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  6. az10sbum

    az10sbum Full Member

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    Here how to troubleshoot this kind of problem. Remember, you must put the meter probes on the correct point in this sequence, and you must read the voltage while the motor is cranking. It makes no difference if the lights, ignition, etc come on normally. You are looking for a bad connection that could have a resistance of less than 0.1 ohm. For anything except cranking, 0.1 ohms is fine. Cranking takes several hundred amps, so 0.1 ohms is a no-go. This is what we are looking for. The only way to find it is to measure the voltage while the engine is cranking.

    1. Put the meter leads directly on the battery terminals, not the battery cables. Directly on the battery. Negative lead to negative, positive to positive. Crank the engine. If the voltage stays up at about 12V, the battery is good. If it drops, the battery is bad. No need to continue.

    2. Leave the negative meter lead on the negative battery terminal. Move the positive lead to the battery cable where it attaches to the battery. Crank the engine. If the voltage drops, the battery cable connection to the battery at the plus terminal is bad. If bad, you must fix it. If good continue.

    3. Leave the positive meter lead on the positive battery cable. Move the negative meter lead to the negative battery cable. Crank the engine. If the voltage drops, the battery cable connection to the battery at the negative terminal is bad. If bad, you must fix it. If good continue.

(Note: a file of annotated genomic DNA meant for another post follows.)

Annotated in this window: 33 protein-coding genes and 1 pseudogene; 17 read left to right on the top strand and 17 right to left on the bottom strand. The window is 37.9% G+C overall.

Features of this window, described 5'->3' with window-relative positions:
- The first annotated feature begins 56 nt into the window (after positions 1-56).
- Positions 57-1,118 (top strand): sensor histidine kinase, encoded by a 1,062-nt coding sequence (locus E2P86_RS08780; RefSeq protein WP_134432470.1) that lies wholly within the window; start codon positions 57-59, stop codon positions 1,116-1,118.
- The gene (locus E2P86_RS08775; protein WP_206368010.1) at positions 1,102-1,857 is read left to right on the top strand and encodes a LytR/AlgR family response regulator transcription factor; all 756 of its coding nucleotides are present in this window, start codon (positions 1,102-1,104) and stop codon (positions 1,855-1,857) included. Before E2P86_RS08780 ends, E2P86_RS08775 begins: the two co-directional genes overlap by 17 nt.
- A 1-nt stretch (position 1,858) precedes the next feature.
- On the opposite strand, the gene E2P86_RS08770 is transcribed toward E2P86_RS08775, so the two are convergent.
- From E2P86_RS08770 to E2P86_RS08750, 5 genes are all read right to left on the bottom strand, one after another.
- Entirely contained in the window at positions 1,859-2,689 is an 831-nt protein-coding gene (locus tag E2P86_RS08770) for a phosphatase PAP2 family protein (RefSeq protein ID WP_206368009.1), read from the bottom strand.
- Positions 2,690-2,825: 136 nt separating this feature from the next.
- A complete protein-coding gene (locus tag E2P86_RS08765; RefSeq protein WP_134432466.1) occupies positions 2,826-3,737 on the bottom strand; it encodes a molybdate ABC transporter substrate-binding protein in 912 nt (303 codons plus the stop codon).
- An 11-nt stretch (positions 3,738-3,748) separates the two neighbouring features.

4. Leave the positive meter lead on the positive battery cable. Move the negative meter lead to the engine block. Crank the engine. If the voltage drops, negative cable or the connection to the block is bad. Fix it. If good continue.

    5. Measure from the starter motor where the large terminal attaches to the starter motor for the positive meter lead. Leave the negative meter lead on the engine block. Crank the engine. If the voltage drops, the positive battery cable or the connection to the starter motor is bad. Fix it. If the voltage is good, run the test again with the negative meter lead right on the starter motor housing. If the voltage is good, you have proven that the battery and battery cables are good.

    6. Measure from the starter motor where the small terminal attaches to the starter motor for the positive meter lead. Place the negative meter lead right on the starter housing. Crank the engine. If the voltage is good (about 12 volts), then you have a bad starter. If it is bad, you have a bad starter relay or ignition switch.